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DIY emergency battery charger

Discussion in 'Power Electronics' started by vick5821, Aug 11, 2012.

  1. vick5821

    vick5821

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    Jan 22, 2012
    Hey guys, I just did a emergency charger for my nokia handphone. I am just applying the simple concept of using the circuit of 7805 voltage regulator and use the old nokia charger connector to make one. My external battery source is a 9V battery and step down to 5V and use to charge handphone. Is this a good idea ? Will that harm my handphone battery ( for eg shorten the hp battery life ?) To make thing clear, I just ake this as an emergency one to use as my hp always run out of batt when I need to use them ><

    [​IMG]
     
  2. KJ6EAD

    KJ6EAD

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    It's safe but inefficient, especially using a 9V battery. How about using an 8-cell holder full of AA cells?
     
  3. Harald Kapp

    Harald Kapp Moderator Moderator

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  4. vick5821

    vick5821

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    Jan 22, 2012
    u mean by using 12V input? It still step down to 5v.mayb just the battery can last longer
     
  5. KJ6EAD

    KJ6EAD

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    Aug 13, 2011
    That Australian site seems to be down. This is the same or similar product.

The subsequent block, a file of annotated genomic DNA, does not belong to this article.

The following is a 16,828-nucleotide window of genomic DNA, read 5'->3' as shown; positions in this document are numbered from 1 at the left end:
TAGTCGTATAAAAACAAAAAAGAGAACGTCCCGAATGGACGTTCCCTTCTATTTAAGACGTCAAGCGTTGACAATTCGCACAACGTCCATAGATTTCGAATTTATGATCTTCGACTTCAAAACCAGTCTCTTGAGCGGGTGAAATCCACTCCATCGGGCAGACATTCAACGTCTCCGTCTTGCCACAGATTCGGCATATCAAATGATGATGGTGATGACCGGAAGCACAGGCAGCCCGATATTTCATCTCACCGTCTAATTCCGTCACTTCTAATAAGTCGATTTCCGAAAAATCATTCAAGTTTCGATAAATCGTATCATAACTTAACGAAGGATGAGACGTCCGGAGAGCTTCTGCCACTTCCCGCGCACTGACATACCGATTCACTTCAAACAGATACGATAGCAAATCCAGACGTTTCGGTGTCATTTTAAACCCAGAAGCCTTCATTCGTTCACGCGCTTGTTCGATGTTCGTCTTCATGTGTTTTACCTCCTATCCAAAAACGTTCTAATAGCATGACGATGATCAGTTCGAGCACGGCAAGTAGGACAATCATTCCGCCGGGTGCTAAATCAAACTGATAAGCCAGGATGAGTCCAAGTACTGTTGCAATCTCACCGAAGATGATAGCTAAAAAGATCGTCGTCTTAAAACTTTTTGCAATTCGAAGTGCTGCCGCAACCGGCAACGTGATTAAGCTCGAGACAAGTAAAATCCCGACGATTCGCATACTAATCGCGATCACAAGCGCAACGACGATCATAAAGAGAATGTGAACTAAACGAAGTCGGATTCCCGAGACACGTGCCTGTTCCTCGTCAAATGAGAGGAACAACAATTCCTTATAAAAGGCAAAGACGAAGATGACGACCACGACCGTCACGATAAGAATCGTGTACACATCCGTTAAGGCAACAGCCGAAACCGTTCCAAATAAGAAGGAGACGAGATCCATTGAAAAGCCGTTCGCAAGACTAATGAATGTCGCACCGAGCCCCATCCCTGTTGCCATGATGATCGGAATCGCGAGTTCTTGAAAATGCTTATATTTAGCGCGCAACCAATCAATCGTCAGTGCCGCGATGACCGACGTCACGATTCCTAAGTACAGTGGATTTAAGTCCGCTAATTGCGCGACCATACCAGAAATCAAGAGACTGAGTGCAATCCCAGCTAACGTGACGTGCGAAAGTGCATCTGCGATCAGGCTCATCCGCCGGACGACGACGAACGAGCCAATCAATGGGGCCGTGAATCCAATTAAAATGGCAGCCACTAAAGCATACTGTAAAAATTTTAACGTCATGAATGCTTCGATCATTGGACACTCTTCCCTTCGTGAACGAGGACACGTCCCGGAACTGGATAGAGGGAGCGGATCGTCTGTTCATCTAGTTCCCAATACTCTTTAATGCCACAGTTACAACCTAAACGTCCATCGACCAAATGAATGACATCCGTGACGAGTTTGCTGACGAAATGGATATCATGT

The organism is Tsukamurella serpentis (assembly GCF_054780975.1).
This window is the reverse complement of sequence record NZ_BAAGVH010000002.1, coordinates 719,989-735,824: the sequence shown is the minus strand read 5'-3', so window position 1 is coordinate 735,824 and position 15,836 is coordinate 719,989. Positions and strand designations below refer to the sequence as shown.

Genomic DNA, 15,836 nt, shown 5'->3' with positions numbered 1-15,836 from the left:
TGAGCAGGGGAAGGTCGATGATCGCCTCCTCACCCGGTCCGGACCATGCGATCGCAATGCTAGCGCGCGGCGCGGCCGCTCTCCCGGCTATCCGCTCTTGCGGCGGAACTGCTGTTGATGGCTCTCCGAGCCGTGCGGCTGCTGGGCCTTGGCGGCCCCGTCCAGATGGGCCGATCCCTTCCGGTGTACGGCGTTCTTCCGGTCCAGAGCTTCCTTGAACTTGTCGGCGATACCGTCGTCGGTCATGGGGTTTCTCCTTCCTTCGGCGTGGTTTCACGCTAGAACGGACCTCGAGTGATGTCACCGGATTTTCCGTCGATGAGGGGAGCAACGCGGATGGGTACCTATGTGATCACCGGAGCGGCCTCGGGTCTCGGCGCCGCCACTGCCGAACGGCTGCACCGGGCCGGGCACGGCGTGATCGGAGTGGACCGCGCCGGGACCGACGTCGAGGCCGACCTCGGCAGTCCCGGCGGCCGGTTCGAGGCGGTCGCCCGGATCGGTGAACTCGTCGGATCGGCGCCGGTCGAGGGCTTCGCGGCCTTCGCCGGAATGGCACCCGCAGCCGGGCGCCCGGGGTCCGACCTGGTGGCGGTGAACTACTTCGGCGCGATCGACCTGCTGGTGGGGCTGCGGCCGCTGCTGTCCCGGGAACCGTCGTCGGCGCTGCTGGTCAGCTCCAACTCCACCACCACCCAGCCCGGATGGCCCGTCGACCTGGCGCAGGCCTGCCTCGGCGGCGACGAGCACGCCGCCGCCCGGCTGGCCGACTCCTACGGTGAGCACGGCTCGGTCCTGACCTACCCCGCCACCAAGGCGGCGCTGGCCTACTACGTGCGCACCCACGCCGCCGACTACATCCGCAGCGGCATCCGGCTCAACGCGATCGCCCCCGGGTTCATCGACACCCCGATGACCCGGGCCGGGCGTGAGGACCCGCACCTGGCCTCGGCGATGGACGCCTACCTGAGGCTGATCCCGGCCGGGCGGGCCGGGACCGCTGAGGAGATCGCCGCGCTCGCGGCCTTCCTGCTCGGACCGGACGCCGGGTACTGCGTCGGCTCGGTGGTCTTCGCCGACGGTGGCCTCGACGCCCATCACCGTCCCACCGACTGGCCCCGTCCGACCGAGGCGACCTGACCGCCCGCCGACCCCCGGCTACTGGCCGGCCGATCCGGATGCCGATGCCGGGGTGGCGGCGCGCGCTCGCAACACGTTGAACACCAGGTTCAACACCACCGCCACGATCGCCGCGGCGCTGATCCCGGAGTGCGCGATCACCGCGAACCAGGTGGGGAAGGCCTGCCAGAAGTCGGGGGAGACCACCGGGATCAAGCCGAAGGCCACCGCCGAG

http://www.dimensionengineering.com/products/de-sw050

    The input can be 6.3V-30V. An 8-pack of AA cells, even rechargeables would work well with the switcher.
     
    Last edited: Aug 11, 2012
  6. (*steve*)

    (*steve*) ¡sǝpodᴉʇuɐ ǝɥʇ ɹɐǝɥd Moderator

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    Jan 21, 2010
    You need to understand the difference between a switching regulator and a linear regulator.

    A linear regulator's input current is the same (actually slightly more) than the output current. It wastes as heat the difference between the input voltage * current and output voltage * current. Increasing the input voltage decreases efficiency.

    A switching regulator converts the power in to the power out so that voltage in * current in. For a regulator that reduces the voltage (switchmode regulators can increase the output voltage, something that linear regulators can't), the input current will be lower than the output current by almost the ratio of the voltages.

    The advantage for you is that you can transfer far more of the energy in a battery to the load if you use a switchmode regulator than if you use a linear regulator.

    In your case, efficiency really means a lot. It also means that you can use batteries that have more energy for a given size/cost. In your case, a pair of AA cells may be a lot cheaper and have equivalent (or higher) power to a 9V battery. (Clearly in this case you need to use a boost switchmode regulator).
     
  7. vick5821

    vick5821

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    Jan 22, 2012
    Yea, I need to use a DC-DC booster and then a switchmode regulator. What is the code for that ?
     
  8. (*steve*)

    (*steve*) ¡sǝpodᴉʇuɐ ǝɥʇ ɹɐǝɥd Moderator

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    There is no code.

    One form of DC-DC "booster" is a boost switch mode regulator, so you're saying the same thing twice.
     
  9. vick5821

    vick5821

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    Jan 22, 2012
    I mean which IC is DC DC booter ? I need to increase the current as it charged so slow
     
  10. (*steve*)

    (*steve*) ¡sǝpodᴉʇuɐ ǝɥʇ ɹɐǝɥd Moderator

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    There are literally thousands.

    Go to a site like Digikey and look up DC-DC switching regulators

    They list over 15,000.

    Use the parametric search to narrow down the list to something sensible and evaluate them.
     
  11. KJ6EAD

    KJ6EAD

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    Aug 13, 2011
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